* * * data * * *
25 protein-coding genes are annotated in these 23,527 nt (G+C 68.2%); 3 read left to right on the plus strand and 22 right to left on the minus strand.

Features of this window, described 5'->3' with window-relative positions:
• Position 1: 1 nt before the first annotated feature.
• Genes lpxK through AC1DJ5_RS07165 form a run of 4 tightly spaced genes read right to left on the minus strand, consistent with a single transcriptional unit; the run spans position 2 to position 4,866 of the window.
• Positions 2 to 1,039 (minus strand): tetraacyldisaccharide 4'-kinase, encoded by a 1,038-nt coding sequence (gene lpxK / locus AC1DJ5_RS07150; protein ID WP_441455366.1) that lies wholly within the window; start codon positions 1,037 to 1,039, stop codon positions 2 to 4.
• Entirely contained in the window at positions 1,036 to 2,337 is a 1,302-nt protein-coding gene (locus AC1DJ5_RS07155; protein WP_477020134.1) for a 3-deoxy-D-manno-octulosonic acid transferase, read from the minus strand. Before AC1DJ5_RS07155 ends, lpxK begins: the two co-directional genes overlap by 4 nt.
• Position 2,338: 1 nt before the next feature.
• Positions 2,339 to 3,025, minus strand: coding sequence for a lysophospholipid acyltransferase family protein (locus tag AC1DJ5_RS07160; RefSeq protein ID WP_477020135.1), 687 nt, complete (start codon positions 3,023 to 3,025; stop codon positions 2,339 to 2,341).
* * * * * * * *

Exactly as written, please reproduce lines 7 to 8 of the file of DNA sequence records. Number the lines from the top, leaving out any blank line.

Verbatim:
• Position 2,338: 1 nt before the next feature.
• Positions 2,339 to 3,025, minus strand: coding sequence for a lysophospholipid acyltransferase family protein (locus tag AC1DJ5_RS07160; RefSeq protein ID WP_477020135.1), 687 nt, complete (start codon positions 3,023 to 3,025; stop codon positions 2,339 to 2,341).